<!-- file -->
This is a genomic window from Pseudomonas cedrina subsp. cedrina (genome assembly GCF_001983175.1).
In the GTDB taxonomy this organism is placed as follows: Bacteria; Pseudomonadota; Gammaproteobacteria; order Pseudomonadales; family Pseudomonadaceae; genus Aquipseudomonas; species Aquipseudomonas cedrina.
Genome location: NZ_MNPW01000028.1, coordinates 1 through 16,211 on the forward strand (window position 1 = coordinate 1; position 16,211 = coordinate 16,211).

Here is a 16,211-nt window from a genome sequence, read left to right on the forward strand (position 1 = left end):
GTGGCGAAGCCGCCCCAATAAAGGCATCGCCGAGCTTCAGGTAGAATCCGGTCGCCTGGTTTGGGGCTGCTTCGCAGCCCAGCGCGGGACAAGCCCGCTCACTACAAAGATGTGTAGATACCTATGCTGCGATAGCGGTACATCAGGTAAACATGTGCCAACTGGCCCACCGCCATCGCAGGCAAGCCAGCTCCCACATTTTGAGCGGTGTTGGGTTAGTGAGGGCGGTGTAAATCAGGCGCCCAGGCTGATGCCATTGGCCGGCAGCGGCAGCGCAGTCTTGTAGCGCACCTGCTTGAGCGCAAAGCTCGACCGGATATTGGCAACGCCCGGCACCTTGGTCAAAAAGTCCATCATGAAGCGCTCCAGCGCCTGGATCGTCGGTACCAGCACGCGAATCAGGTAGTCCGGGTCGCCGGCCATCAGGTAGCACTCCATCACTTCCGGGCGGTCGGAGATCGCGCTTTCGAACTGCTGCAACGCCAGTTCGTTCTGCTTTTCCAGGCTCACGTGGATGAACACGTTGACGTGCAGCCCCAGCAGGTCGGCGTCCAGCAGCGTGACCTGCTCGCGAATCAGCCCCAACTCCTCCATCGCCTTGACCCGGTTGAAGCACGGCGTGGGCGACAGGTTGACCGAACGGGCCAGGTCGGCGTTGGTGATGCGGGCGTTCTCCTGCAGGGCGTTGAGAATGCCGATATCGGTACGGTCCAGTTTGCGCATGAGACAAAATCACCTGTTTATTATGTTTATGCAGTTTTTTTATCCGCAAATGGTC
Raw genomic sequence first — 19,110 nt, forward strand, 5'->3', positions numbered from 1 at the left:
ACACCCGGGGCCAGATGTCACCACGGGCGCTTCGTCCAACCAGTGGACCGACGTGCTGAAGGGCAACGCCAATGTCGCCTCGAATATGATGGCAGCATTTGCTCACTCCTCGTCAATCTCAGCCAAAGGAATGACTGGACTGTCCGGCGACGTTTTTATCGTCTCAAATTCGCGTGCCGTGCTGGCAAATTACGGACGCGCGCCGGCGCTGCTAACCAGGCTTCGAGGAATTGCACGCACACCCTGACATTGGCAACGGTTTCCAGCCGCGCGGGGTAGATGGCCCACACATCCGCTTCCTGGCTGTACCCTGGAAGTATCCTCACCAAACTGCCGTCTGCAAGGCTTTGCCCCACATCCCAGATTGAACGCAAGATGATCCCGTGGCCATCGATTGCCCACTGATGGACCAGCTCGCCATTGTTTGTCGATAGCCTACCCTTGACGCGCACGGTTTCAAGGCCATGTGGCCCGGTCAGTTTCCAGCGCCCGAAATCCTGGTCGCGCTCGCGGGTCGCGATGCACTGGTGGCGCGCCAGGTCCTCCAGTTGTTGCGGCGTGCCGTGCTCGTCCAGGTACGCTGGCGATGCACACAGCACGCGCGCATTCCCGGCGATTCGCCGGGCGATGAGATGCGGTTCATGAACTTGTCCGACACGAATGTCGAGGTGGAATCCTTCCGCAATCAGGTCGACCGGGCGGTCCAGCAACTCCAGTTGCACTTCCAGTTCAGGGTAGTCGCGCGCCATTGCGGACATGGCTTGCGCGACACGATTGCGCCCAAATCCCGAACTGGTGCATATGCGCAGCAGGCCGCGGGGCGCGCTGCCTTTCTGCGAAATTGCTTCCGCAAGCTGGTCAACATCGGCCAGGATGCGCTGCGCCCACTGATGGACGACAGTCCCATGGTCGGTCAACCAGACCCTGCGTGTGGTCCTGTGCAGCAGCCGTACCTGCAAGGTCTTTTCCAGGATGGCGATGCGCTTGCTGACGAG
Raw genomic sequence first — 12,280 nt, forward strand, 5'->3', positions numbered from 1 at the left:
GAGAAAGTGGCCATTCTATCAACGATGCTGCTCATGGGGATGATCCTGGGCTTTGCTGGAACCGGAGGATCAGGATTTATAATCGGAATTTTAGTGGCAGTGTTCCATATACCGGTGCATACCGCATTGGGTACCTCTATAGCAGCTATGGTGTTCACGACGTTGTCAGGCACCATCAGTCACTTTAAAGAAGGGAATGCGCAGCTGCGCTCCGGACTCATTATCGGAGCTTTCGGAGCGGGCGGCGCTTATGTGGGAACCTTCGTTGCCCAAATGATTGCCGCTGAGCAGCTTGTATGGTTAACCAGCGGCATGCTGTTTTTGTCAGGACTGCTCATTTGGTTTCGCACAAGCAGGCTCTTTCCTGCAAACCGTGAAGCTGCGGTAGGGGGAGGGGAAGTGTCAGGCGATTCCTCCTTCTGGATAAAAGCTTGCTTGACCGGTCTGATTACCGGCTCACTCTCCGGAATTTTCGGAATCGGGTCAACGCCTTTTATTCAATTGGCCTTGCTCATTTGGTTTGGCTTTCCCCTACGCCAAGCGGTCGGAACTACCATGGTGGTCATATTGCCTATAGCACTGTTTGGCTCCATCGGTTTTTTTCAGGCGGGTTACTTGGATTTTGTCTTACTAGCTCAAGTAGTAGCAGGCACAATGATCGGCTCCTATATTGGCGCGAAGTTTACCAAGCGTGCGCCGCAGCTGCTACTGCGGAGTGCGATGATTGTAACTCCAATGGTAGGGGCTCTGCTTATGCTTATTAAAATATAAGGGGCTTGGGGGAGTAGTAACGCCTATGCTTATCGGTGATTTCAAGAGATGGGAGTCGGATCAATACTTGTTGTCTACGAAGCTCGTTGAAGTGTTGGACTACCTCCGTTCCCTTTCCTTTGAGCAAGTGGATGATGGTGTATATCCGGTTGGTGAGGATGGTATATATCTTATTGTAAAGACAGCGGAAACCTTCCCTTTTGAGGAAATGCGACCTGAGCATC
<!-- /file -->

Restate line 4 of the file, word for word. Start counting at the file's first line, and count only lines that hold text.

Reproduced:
Here is a 16,211-nt window from a genome sequence, read left to right on the forward strand (position 1 = left end):